The TCJA also added section 274(o) that, effective for amounts paid or incurred after December 31, 2025, disallows a deduction for (1) any expense for the operation of an employer-operated facility described in section 132(e)(2), and any expense for food or beverages, including under section 132(e)(1), associated with such facility, or (2) any expense for meals provided to an employee for the convenience of the employer, as described in section 119(a). Thus, beginning with amounts paid or incurred in 2026, expenses for food or beverages provided to employees, as well as expenses for the operation of certain eating facilities for employees, will be fully nondeductible.

4. Section 274(e) Exceptions to Section 274(k) and (n)

Section 274(k)(2)(A) and (n)(2)(A) provide that the limitations on the deduction of food or beverage expenses in section 274(k)(1) and (n)(1), respectively, do not apply if the expense is described in paragraph (2), (3), (4), (7), (8), or (9) of section 274(e). Expenses described in paragraph (1), (5), and (6) of section 274(e) are not exceptions to the limitations on the deduction of food or beverage expenses in section 274(k)(1) and (n)(1). However, they are exceptions to the disallowance of the deduction of entertainment expenses in section 274(a).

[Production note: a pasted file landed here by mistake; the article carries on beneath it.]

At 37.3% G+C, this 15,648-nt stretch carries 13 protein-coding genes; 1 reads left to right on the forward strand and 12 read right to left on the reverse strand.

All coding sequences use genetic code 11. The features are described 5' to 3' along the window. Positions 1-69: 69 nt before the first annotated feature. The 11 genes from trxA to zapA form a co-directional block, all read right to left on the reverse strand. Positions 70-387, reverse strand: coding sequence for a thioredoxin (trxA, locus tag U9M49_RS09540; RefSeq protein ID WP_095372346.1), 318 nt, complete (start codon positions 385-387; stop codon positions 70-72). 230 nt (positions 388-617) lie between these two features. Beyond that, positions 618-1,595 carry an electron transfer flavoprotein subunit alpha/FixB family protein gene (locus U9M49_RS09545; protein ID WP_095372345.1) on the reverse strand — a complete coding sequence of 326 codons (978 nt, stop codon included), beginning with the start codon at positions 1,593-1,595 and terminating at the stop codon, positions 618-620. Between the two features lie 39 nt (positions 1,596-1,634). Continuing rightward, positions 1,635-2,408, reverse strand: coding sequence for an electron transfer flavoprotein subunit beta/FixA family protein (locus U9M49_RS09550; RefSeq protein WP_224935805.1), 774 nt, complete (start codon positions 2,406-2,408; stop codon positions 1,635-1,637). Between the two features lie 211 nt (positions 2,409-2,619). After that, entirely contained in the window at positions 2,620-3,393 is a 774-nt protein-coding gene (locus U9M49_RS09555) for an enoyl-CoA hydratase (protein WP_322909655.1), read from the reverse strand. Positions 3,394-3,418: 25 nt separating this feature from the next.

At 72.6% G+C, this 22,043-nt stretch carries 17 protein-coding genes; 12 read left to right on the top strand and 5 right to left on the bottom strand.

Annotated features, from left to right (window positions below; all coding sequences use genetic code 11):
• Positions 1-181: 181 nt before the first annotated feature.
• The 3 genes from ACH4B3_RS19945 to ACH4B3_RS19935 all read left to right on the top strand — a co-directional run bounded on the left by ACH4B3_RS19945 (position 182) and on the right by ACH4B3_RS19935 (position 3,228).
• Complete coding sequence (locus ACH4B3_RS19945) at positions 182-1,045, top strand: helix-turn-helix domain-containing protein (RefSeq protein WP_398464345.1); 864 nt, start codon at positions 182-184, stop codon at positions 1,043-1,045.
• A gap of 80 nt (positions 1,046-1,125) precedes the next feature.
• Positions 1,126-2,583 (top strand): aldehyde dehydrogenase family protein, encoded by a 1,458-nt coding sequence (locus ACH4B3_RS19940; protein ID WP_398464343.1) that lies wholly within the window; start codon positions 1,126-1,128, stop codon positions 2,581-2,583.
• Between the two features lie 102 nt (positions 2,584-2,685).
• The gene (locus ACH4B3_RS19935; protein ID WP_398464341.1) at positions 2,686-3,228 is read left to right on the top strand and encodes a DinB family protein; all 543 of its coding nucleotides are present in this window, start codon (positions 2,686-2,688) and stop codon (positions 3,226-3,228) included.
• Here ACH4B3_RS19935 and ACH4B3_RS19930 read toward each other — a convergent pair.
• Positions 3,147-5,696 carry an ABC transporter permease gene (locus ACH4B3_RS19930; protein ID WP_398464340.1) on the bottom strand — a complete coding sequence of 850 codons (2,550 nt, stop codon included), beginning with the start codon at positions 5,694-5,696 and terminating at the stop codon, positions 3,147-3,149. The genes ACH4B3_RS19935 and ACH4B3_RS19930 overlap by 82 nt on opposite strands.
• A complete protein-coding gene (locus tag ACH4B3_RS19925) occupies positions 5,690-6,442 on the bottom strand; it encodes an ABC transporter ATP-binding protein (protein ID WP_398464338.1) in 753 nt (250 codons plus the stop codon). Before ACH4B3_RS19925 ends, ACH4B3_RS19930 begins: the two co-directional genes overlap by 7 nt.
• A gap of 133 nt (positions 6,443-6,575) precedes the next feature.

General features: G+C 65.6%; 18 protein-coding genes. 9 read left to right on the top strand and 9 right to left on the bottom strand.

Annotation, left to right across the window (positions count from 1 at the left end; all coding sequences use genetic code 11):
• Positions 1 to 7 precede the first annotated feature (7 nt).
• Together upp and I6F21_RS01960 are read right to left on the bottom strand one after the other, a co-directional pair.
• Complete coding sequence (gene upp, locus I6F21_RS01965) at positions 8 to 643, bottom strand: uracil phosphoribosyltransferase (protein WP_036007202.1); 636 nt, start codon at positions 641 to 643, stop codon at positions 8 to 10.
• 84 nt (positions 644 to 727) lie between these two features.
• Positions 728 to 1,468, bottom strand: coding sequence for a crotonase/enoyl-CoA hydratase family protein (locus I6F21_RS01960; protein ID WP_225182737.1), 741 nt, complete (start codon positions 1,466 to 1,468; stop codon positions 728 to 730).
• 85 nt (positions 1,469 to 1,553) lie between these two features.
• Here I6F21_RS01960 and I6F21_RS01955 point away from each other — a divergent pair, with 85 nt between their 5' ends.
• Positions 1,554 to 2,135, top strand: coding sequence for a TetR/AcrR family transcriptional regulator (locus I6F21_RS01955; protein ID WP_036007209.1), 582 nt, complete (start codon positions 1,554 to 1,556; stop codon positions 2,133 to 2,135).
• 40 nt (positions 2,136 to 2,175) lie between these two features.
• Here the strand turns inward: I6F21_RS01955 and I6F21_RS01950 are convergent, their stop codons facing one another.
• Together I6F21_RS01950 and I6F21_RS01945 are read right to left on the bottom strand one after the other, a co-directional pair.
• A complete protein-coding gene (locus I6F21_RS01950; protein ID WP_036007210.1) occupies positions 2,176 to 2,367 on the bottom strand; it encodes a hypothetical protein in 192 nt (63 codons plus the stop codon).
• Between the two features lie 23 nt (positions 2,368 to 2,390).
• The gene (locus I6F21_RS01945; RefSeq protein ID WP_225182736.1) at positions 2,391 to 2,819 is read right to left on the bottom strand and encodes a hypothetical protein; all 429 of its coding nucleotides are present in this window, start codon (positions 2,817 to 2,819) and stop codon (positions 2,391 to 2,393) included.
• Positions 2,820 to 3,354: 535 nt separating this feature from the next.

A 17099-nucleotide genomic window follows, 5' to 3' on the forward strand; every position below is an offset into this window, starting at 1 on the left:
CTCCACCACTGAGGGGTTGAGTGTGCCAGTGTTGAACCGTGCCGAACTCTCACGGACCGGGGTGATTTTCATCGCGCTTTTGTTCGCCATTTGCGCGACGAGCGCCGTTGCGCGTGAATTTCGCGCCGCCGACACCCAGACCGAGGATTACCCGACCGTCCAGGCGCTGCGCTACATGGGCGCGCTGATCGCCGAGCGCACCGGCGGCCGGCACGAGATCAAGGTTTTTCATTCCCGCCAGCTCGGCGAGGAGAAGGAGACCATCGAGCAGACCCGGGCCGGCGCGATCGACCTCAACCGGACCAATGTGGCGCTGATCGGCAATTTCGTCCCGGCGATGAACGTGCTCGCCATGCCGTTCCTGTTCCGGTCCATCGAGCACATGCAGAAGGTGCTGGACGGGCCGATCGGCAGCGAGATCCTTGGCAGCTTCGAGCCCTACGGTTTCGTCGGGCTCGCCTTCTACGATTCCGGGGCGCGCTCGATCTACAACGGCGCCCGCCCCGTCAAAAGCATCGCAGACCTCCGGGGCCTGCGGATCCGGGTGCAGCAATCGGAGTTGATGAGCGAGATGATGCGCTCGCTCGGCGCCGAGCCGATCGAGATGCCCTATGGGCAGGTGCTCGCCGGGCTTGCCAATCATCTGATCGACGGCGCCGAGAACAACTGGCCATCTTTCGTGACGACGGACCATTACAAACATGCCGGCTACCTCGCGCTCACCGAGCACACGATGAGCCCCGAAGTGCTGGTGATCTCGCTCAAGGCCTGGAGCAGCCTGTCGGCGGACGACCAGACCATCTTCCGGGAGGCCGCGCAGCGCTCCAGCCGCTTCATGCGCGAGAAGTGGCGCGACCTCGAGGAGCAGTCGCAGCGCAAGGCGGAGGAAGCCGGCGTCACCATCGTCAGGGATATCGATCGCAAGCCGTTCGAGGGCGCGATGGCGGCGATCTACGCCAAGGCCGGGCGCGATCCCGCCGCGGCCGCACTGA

Section 274(e)(2) applies to expenses for goods, services, and facilities to the extent that the expenses are treated as compensation to the recipient. Section 274(e)(3) applies to expenses incurred by a taxpayer in connection with the performance of services for an employer or other person under a reimbursement or other expense allowance arrangement. Section 274(e)(4) applies to expenses for recreational, social, or similar activities for employees. Section 274(e)(7) applies to expenses for goods, services, and facilities made available to the general public. Section 274(e)(8) applies to expenses for goods or services that are sold by the taxpayer in a bona fide transaction for an adequate and full consideration in money or money’s worth. Section 274(e)(9) applies to expenses for goods, services, and facilities to the extent that the expenses are treated as income to a person other than an employee.

Summary of Comments and Explanation of Revisions

1. Entertainment Expenditures

The final regulations restate the statutory rules under section 274(a), at § 1.274-11(a), including the application of the entertainment deduction disallowance rule to dues or fees to any social, athletic, or sporting club or organization. The existing definition of entertainment in § 1.274-2(b)(1), with minor modifications to remove outdated language, is incorporated into the final regulations, at § 1.274-11(b)(1). The final regulations provide that for purposes of section 274(a), the term “entertainment” does not include food or beverages unless the food or beverages are provided at or during an entertainment activity and the costs of the food or beverages are not separately stated from the entertainment costs. The final regulations do not affect the application of the special rules in § 1.274-10 to expenses related to aircraft used for entertainment.

A. SECTION 274(E) EXCEPTIONS TO SECTION 274(A)